The Telegraph
Since 1st March, 1999
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Fresh Tiger attack on Jaffna

Colombo, Aug. 17 (Reuters): Sri Lanka’s Tamil Tiger rebels launched a new attack on the besieged northern Jaffna peninsula, the army said today, as a senior US diplomat met President Mahinda Rajapaske to press for an immediate halt to the fighting.

“The current situation is a threatening one,” principal deputy assistant secretary of state Steven Mann told reporters after his meeting. “The US, therefore, calls for the immediate cessation of hostilities.”

Mann also demanded the Tamil Tigers, on the official US list of foreign terrorist organisations and thus off-limits to direct contact with American diplomats, halt the violence. “The spotlight as well is on the LTTE.”

The Lanka military said the Tigers had attacked with assault boats and infantry but had been repulsed and more than 100 rebels had been killed. There is no access to the area and phone lines are down. International truce monitors say it is likely hundreds of civilians have been killed so far this month in the worst violence since a 2002 ceasefire.

Analysts say that ceasefire appears dead and that a civil war that has already killed more than 65,000 has resumed. The LTTE are fighting for a separate homeland for minority Tamils.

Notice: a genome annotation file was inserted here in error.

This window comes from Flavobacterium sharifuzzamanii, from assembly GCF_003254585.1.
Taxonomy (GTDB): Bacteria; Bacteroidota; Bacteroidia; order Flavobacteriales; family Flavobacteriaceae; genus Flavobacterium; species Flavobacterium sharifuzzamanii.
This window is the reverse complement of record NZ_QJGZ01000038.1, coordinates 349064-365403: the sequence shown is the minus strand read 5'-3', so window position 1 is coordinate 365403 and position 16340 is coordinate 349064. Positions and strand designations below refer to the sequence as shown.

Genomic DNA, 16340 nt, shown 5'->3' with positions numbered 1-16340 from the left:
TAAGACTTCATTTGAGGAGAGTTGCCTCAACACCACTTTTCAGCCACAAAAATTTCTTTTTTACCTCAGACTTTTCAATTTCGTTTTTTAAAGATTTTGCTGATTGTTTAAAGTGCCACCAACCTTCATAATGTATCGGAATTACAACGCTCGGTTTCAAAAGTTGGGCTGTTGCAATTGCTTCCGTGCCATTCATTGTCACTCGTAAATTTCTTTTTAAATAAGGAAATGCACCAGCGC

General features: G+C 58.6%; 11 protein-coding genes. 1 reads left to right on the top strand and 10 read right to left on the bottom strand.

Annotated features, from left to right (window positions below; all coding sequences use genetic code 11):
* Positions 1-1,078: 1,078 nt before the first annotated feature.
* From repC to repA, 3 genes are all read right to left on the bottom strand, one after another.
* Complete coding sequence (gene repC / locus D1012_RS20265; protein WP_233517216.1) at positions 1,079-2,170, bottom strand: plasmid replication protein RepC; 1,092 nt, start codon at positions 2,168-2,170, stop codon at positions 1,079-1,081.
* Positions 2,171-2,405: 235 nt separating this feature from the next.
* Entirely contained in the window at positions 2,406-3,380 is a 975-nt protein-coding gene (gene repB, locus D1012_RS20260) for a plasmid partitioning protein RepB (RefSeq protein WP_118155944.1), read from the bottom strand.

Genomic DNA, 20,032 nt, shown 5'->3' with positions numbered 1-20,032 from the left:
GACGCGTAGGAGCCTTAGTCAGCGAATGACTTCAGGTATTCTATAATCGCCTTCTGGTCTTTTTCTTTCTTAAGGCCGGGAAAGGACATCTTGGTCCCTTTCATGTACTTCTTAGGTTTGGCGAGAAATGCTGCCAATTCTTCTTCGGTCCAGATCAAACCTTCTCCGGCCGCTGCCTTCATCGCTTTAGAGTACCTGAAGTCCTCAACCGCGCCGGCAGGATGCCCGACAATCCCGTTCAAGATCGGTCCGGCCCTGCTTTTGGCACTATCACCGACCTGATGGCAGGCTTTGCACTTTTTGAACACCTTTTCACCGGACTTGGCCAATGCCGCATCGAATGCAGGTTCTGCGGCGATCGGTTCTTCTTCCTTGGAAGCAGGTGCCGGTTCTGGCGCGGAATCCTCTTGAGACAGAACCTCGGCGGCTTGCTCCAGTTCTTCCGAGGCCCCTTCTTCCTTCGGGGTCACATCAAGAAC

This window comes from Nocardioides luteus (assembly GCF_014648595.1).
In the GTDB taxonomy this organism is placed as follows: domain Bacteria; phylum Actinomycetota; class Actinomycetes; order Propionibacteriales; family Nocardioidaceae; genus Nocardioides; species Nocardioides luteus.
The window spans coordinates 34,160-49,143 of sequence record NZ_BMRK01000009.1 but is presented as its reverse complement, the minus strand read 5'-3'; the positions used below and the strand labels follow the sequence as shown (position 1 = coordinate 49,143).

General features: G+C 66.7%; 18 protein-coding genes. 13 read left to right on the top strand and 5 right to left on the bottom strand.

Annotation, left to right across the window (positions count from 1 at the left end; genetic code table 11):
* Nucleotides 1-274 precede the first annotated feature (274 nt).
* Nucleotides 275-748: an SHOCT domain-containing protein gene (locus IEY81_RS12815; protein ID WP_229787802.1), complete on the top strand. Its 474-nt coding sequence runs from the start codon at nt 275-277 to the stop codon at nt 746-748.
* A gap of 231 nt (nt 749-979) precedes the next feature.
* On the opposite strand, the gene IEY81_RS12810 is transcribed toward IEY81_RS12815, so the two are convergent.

“If there is no success ... getting the two parties back to the ceasefire, we will see a long military struggle where, as is usual in this island, no one will win,” the chief truce monitor, retired Swedish Major General Ulf Henricsson, said at his Colombo headquarters.

The military said 106 of its soldiers had died in battle in the past week in Jaffna. Even before the current fighting, the area had been devastated by two decades of war, the flat landscape dominated by the burnt trunks of shelled palm trees, destroyed buildings and small red minefield marker signs.

The rising violence in recent days, including a suspected Tiger blast in the capital on Monday that killed seven, is scaring away tourists.

More than 800 people had died this year even before ground fighting began in the northeastern district of Trincomalee in late July after rebels shut a canal sluice gate, cutting off water supplies to farms in government areas.

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